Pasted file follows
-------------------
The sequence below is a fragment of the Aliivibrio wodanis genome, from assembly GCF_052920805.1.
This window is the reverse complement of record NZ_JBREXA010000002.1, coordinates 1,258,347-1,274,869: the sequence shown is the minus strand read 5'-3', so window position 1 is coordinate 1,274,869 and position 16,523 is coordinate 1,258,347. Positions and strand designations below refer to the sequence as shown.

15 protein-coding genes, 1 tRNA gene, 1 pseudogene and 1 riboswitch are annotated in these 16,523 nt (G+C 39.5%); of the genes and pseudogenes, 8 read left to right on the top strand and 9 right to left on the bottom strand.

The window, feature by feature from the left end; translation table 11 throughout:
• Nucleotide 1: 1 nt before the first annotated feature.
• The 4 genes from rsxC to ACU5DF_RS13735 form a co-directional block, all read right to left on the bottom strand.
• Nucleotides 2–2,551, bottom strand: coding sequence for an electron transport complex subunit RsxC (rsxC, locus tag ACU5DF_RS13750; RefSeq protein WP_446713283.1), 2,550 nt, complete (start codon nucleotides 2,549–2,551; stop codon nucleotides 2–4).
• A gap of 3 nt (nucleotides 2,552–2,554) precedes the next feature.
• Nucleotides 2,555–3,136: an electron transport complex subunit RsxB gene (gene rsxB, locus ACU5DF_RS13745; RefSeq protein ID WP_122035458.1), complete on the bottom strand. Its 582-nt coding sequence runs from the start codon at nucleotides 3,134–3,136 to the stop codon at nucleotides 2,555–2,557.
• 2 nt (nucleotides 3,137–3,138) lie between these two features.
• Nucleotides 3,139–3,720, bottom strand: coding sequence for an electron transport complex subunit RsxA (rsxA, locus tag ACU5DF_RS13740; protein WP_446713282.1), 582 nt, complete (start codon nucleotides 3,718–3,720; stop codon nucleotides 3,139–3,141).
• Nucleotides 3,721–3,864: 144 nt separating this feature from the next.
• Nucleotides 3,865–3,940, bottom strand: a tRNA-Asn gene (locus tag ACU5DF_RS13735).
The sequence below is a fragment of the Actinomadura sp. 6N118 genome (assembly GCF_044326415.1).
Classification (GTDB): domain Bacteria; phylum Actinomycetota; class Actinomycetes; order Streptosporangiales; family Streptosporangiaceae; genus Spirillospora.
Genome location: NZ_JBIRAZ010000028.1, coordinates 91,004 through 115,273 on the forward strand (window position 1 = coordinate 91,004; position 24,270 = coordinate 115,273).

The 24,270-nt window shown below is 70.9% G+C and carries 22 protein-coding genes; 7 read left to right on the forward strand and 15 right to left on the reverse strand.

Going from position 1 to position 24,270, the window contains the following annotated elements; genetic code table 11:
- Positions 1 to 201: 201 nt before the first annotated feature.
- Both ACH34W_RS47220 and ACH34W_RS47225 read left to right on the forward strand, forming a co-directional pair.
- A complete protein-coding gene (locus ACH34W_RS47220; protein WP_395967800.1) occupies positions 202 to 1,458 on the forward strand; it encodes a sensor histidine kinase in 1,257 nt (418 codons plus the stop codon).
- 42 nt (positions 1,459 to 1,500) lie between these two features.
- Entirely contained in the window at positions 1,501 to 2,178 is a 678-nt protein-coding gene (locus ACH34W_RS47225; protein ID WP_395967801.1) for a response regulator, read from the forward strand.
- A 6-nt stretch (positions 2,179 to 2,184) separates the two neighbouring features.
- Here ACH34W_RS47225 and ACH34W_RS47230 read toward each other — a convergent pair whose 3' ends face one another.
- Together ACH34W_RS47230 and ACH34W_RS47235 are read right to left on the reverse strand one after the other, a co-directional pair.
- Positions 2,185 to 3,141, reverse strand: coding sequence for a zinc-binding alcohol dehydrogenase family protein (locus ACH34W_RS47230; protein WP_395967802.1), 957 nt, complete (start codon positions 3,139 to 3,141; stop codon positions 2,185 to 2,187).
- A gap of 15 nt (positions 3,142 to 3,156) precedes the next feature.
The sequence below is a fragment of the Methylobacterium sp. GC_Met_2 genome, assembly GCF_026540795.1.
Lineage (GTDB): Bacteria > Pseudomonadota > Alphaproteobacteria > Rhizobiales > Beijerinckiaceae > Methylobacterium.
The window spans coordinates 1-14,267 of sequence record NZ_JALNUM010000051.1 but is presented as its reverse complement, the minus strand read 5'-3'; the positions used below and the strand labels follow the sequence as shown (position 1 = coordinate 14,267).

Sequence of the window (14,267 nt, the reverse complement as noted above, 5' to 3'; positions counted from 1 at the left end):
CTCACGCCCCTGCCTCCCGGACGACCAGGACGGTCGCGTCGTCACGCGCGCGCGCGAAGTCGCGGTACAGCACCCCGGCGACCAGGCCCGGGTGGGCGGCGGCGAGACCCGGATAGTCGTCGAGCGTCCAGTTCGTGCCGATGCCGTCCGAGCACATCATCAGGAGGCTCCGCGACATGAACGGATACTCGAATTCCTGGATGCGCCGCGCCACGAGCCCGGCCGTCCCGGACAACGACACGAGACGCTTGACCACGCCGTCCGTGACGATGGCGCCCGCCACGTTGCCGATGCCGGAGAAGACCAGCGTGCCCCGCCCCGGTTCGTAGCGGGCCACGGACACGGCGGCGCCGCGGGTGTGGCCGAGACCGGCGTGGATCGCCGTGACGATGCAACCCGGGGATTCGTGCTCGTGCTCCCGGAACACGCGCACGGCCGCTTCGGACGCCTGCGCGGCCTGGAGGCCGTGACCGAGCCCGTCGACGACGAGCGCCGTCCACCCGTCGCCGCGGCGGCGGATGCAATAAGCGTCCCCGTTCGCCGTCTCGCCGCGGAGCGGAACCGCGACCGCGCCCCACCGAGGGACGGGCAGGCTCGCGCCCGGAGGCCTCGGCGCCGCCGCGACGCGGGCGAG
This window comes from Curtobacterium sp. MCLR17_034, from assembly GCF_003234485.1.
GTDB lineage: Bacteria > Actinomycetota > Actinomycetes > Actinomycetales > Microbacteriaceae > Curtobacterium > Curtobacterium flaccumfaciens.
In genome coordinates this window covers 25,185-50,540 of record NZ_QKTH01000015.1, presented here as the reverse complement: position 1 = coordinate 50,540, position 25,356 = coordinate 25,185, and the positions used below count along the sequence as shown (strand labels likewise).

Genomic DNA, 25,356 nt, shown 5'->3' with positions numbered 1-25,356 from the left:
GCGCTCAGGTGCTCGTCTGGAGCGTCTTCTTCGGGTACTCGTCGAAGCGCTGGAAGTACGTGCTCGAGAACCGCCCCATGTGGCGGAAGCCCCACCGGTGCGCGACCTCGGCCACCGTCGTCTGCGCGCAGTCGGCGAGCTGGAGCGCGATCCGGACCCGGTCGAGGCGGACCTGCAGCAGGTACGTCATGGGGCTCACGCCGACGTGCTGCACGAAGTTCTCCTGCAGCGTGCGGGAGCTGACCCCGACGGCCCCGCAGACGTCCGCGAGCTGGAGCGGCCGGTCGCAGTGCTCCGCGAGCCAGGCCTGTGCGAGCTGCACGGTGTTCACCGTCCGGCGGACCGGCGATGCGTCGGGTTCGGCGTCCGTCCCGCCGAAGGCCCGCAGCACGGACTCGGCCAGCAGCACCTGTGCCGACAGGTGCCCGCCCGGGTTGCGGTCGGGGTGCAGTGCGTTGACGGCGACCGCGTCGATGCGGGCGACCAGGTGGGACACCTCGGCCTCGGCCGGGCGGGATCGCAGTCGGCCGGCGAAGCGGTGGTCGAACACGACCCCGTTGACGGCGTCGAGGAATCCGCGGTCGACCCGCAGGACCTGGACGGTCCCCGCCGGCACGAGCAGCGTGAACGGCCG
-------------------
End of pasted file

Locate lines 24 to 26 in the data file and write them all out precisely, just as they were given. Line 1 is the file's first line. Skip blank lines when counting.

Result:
- A 6-nt stretch (positions 2,179 to 2,184) separates the two neighbouring features.
- Here ACH34W_RS47225 and ACH34W_RS47230 read toward each other — a convergent pair whose 3' ends face one another.
- Together ACH34W_RS47230 and ACH34W_RS47235 are read right to left on the reverse strand one after the other, a co-directional pair.